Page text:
It was but a short step to the decision in United States v. Chandler-Dunbar Water Power Company, 229 U.S. 53 (1913), in which the Court rejected the argument that a federal condemnation of certain riparian property for purposes of improving navigation did not amount to a taking for a public purpose because a section of the condemnation act authorized the Secretary of War to sell the surplus water power after the Government had made the navigation improvements. The Court considered the question largely settled by the decision of the first Green Bay case that "[i]f the primary purpose is legitimate, we can see no sound objection to leasing any excess of power over the needs of the Government."153 The Government, in a word, could become a water power entrepreneur once it had constructed a dam for a legitimate public purpose.

However, the "development of our rivers by no means kept pace with the scope of congressional power as defined by the Supreme Court decisions."154 Congress was slow to appreciate the value of multiple-purpose waterway projects, in particular the tremendous value, from both a pecuniary and a functional standpoint, of the water power within its control. There were a few exceptions. An early act allowed the Secretary of War to lease the water power at a federal arsenal to a private water power company on condition that the company complete the development of the power and maintain it at its own expense.155 Another early act authorized projects combining irrigation and flood control.156 In addition, several appropriations bills contained provisions permitting the leasing of the use of the water power of certain navigable waterways, limited to the use of surplus water not required for navigation, with the stipulation that the interests of navigation remain paramount.157 But, in the Reclamation Act of 1902,158 under which the Government became involved in the large-scale construction of irrigation works on the public lands in the West, no provision was made for the disposition of water power created by the reclamation dams.

During Theodore Roosevelt's administration, however, a number of significant developments occurred. In 1906, the Reclamation Act was amended to allow the Secretary of the Interior to lease surplus water power:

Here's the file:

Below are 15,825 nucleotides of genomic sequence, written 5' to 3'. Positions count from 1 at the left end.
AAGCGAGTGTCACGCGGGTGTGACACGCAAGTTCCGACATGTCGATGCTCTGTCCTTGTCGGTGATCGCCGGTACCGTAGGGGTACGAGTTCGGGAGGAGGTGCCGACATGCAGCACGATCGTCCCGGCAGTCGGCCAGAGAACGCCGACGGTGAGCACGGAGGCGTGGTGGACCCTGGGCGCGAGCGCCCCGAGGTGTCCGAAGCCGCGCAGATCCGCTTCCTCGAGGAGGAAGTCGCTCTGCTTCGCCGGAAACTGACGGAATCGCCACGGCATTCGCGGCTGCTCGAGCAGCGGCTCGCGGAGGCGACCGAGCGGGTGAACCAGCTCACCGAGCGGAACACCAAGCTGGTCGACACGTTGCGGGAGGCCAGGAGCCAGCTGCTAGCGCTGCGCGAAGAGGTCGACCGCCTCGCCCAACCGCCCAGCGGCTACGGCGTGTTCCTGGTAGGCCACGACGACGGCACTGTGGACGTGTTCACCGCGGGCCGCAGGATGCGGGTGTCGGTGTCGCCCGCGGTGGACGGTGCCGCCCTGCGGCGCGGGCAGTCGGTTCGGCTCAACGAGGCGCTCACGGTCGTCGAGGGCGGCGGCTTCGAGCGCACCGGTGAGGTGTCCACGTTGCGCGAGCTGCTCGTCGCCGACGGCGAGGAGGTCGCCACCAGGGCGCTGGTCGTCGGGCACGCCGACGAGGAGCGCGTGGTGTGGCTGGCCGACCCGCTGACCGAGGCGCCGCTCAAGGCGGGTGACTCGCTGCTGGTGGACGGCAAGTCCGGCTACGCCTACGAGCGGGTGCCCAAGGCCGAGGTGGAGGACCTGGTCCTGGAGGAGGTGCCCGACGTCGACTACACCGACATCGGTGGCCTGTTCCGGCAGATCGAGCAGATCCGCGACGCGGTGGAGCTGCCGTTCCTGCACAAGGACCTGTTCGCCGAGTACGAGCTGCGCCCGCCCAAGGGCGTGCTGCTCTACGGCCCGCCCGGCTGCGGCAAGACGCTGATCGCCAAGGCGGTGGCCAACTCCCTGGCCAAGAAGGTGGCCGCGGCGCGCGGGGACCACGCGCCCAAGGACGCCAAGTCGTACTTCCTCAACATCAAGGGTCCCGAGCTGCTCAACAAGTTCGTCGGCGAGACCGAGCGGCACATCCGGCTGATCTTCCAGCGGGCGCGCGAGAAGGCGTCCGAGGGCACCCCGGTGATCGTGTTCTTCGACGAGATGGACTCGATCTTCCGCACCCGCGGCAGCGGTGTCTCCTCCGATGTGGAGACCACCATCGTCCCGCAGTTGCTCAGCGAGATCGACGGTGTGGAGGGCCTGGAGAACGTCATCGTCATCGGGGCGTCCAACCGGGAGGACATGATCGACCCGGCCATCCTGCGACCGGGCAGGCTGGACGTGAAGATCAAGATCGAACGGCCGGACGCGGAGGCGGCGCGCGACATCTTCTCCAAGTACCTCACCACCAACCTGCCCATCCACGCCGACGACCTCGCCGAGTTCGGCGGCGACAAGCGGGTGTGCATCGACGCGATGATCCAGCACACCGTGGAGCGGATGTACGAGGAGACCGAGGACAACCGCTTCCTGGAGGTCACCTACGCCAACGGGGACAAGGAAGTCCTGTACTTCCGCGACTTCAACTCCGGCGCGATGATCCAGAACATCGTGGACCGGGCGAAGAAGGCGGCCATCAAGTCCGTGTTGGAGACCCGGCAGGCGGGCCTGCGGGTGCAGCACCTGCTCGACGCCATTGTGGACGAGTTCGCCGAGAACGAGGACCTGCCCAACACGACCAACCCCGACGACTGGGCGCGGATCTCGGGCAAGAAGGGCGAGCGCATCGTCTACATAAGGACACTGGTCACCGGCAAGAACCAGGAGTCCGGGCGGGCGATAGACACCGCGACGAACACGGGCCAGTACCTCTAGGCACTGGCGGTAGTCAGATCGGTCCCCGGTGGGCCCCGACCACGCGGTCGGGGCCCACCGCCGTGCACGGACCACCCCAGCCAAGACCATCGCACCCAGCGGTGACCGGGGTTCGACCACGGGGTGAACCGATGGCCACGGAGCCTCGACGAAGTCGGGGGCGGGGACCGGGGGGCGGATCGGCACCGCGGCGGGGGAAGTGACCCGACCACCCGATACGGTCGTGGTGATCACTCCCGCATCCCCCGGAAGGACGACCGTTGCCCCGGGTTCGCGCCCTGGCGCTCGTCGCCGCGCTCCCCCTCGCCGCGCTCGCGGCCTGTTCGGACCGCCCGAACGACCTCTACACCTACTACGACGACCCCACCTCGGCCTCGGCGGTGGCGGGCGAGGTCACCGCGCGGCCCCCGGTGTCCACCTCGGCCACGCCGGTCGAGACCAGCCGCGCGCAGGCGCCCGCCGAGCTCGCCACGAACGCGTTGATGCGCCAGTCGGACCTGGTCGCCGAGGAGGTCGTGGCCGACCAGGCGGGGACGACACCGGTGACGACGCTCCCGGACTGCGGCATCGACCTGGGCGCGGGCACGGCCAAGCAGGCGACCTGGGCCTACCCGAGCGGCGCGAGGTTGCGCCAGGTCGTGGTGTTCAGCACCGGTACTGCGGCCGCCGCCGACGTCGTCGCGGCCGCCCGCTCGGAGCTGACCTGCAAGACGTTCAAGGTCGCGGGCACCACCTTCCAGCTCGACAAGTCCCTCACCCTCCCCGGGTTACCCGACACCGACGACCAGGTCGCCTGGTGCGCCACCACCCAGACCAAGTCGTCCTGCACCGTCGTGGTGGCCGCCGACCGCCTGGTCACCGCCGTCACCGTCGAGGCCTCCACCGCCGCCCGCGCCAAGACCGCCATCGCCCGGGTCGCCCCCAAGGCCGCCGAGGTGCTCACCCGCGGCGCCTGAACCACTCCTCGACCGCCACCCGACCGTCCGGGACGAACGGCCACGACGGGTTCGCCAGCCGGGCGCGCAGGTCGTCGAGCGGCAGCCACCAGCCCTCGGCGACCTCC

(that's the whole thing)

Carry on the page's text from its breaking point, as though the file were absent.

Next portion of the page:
Whenever a development of power is necessary for the irrigation of lands . . . or an opportunity is afforded for the development of power under any [reclamation] project, the Secretary of the Interior is authorized to lease for a period not exceeding ten years, giving preference to municipal purposes, any surplus power or power privilege . . . . Provided, That no lease shall be made of such surplus power or power privileges as will impair the efficiency of the irrigation project . . . .159

After this amendment, the Government became involved in the business of generating hydroelectric power, primarily because of the works constructed for pumping purposes at reclamation projects,160 and the principle of sale of surplus water power was introduced to Government projects bearing no necessary relation to navigation. President Roosevelt, in his several vetoes of power site bills and his appointments of commissions such as the Inland Waterways Commission,161 made clear that the development of water power should be used by the Government to defray the cost of waterway improvement, and that efficient water resource management required the integration of many water uses in single projects.162 Condemnation acts such as that involved in the Chandler-Dunbar case, supra, began to incorporate provisions authorizing the Government to develop water power for its own use or lease at Government projects intended primarily to accomplish other purposes.

In the second decade of this century, the soundness of President Roosevelt's position on water resource development became increasingly recognized. Legislative developments included the 1910 amendment to the General Dam Act,163 and another amendment to the Reclamation Act, which provided that surplus storage and carrying capacity developed in a particular reclamation project could be utilized on a contractual basis by other distributors of irrigation waters.164 A Senate subcommittee report issued in 1912 declared:

[4 ELR 20030]

If, for the purpose of improving the navigability of a stream carrying interstate commerce, the Federal Government constructs and maintains a dam, with locks and gates, the Government has the undoubted right to establish and maintain, in connection with such dam, an electric-power plant for the purpose of furnishing motive power to operate such locks and gates. And the Federal Government has the right to sell, lease, or rent, for compensation, any surplus power that may arise from and be an incident to such an improvement of navigation.165

In 1917, a rivers and harbors appropriation act created a Waterways Commission to coordinate the various bureaus and commissions of the United States with responsibility for water resources, to investigate questions relating to the improvement and control of navigation with respect to all watersheds in the United States, and to include